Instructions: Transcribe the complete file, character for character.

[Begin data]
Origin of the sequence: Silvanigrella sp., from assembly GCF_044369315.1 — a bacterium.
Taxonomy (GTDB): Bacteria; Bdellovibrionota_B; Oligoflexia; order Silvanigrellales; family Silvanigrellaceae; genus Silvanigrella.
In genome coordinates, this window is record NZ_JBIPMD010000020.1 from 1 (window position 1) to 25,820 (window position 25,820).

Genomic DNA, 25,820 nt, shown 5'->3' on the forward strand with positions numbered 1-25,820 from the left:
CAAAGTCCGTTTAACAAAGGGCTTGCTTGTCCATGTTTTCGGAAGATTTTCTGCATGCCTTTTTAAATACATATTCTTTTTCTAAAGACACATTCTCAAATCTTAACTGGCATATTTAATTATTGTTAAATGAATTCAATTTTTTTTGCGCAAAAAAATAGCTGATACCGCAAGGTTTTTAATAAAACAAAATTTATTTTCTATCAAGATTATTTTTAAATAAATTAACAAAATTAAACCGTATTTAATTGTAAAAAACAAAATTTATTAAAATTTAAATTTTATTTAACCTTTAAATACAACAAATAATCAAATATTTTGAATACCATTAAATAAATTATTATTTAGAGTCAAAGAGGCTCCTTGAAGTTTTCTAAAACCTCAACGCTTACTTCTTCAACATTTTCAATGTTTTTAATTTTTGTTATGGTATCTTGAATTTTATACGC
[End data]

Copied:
Origin of the sequence: Silvanigrella sp., from assembly GCF_044369315.1 — a bacterium.
Taxonomy (GTDB): Bacteria; Bdellovibrionota_B; Oligoflexia; order Silvanigrellales; family Silvanigrellaceae; genus Silvanigrella.
In genome coordinates, this window is record NZ_JBIPMD010000020.1 from 1 (window position 1) to 25,820 (window position 25,820).

Genomic DNA, 25,820 nt, shown 5'->3' on the forward strand with positions numbered 1-25,820 from the left:
CAAAGTCCGTTTAACAAAGGGCTTGCTTGTCCATGTTTTCGGAAGATTTTCTGCATGCCTTTTTAAATACATATTCTTTTTCTAAAGACACATTCTCAAATCTTAACTGGCATATTTAATTATTGTTAAATGAATTCAATTTTTTTTGCGCAAAAAAATAGCTGATACCGCAAGGTTTTTAATAAAACAAAATTTATTTTCTATCAAGATTATTTTTAAATAAATTAACAAAATTAAACCGTATTTAATTGTAAAAAACAAAATTTATTAAAATTTAAATTTTATTTAACCTTTAAATACAACAAATAATCAAATATTTTGAATACCATTAAATAAATTATTATTTAGAGTCAAAGAGGCTCCTTGAAGTTTTCTAAAACCTCAACGCTTACTTCTTCAACATTTTCAATGTTTTTAATTTTTGTTATGGTATCTTGAATTTTATACGC